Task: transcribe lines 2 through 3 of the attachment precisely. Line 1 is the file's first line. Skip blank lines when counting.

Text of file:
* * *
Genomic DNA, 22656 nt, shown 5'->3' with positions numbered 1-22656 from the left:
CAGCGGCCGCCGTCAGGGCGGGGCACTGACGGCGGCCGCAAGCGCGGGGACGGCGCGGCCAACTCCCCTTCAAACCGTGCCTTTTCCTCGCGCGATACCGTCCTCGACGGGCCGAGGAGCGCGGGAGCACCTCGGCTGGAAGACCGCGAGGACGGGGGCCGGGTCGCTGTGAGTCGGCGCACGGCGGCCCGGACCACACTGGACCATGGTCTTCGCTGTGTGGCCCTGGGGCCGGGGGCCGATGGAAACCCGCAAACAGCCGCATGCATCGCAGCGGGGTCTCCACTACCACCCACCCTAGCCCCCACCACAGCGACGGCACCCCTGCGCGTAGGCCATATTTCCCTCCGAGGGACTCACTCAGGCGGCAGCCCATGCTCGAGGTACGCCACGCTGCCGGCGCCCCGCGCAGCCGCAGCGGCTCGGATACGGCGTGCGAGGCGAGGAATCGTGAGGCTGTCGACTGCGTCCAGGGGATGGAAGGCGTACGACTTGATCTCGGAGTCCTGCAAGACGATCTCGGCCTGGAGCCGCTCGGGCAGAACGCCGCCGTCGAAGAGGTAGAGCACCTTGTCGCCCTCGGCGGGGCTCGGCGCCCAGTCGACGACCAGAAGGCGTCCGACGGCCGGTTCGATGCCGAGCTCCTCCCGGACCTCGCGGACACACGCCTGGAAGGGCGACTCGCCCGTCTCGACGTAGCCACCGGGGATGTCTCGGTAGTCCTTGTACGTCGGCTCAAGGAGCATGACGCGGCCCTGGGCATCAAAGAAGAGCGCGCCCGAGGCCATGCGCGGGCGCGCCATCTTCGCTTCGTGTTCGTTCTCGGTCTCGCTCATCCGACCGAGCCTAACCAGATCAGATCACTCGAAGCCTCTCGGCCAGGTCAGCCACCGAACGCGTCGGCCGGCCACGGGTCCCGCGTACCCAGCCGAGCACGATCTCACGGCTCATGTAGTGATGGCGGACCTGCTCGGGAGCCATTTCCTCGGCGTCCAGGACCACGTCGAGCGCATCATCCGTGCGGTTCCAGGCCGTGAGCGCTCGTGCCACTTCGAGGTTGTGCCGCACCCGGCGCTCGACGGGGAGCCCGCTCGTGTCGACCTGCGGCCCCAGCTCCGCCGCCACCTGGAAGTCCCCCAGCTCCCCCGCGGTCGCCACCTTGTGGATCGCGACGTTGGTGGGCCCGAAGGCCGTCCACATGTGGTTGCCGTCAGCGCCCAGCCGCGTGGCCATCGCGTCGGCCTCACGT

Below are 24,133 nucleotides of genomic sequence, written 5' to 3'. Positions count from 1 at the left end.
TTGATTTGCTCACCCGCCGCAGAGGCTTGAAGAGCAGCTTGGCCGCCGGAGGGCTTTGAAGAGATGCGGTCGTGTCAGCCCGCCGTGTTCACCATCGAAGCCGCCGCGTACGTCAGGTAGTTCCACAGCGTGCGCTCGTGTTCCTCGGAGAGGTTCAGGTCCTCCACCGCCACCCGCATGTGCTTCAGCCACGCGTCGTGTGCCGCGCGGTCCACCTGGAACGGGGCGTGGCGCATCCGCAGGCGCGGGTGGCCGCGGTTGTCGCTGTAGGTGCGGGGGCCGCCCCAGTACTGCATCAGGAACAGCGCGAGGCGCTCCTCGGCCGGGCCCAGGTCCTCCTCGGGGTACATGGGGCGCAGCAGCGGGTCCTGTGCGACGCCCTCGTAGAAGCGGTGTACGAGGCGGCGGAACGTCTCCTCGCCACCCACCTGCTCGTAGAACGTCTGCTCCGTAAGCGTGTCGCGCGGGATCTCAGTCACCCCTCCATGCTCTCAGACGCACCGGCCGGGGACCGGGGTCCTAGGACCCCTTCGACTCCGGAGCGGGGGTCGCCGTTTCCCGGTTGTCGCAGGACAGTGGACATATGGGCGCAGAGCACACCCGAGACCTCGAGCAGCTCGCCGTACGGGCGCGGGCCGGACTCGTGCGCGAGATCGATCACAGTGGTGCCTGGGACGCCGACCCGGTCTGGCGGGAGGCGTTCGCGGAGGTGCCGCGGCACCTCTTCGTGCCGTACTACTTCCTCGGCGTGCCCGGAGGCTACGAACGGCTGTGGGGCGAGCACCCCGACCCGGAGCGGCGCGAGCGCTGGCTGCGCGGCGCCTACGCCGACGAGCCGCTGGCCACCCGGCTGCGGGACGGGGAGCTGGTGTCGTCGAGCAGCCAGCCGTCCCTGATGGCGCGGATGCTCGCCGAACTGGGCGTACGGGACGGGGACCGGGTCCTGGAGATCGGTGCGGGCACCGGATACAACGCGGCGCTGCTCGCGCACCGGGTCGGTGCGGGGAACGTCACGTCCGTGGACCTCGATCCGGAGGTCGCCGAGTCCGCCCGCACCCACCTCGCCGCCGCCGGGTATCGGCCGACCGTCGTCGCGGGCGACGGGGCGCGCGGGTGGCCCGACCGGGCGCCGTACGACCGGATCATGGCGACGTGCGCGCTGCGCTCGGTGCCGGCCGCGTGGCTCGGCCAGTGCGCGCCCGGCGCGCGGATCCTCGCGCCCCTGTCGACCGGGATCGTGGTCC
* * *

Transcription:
CAGCGGCCGCCGTCAGGGCGGGGCACTGACGGCGGCCGCAAGCGCGGGGACGGCGCGGCCAACTCCCCTTCAAACCGTGCCTTTTCCTCGCGCGATACCGTCCTCGACGGGCCGAGGAGCGCGGGAGCACCTCGGCTGGAAGACCGCGAGGACGGGGGCCGGGTCGCTGTGAGTCGGCGCACGGCGGCCCGGACCACACTGGACCATGGTCTTCGCTGTGTGGCCCTGGGGCCGGGGGCCGATGGAAACCCGCAAACAGCCGCATGCATCGCAGCGGGGTCTCCACTACCACCCACCCTAGCCCCCACCACAGCGACGGCACCCCTGCGCGTAGGCCATATTTCCCTCCGAGGGACTCACTCAGGCGGCAGCCCATGCTCGAGGTACGCCACGCTGCCGGCGCCCCGCGCAGCCGCAGCGGCTCGGATACGGCGTGCGAGGCGAGGAATCGTGAGGCTGTCGACTGCGTCCAGGGGATGGAAGGCGTACGACTTGATCTCGGAGTCCTGCAAGACGATCTCGGCCTGGAGCCGCTCGGGCAGAACGCCGCCGTCGAAGAGGTAGAGCACCTTGTCGCCCTCGGCGGGGCTCGGCGCCCAGTCGACGACCAGAAGGCGTCCGACGGCCGGTTCGATGCCGAGCTCCTCCCGGACCTCGCGGACACACGCCTGGAAGGGCGACTCGCCCGTCTCGACGTAGCCACCGGGGATGTCTCGGTAGTCCTTGTACGTCGGCTCAAGGAGCATGACGCGGCCCTGGGCATCAAAGAAGAGCGCGCCCGAGGCCATGCGCGGGCGCGCCATCTTCGCTTCGTGTTCGTTCTCGGTCTCGCTCATCCGACCGAGCCTAACCAGATCAGATCACTCGAAGCCTCTCGGCCAGGTCAGCCACCGAACGCGTCGGCCGGCCACGGGTCCCGCGTACCCAGCCGAGCACGATCTCACGGCTCATGTAGTGATGGCGGACCTGCTCGGGAGCCATTTCCTCGGCGTCCAGGACCACGTCGAGCGCATCATCCGTGCGGTTCCAGGCCGTGAGCGCTCGTGCCACTTCGAGGTTGTGCCGCACCCGGCGCTCGACGGGGAGCCCGCTCGTGTCGACCTGCGGCCCCAGCTCCGCCGCCACCTGGAAGTCCCCCAGCTCCCCCGCGGTCGCCACCTTGTGGATCGCGACGTTGGTGGGCCCGAAGGCCGTCCACATGTGGTTGCCGTCAGCGCCCAGCCGCGTGGCCATCGCGTCGGCCTCACGT

Below are 24,133 nucleotides of genomic sequence, written 5' to 3'. Positions count from 1 at the left end.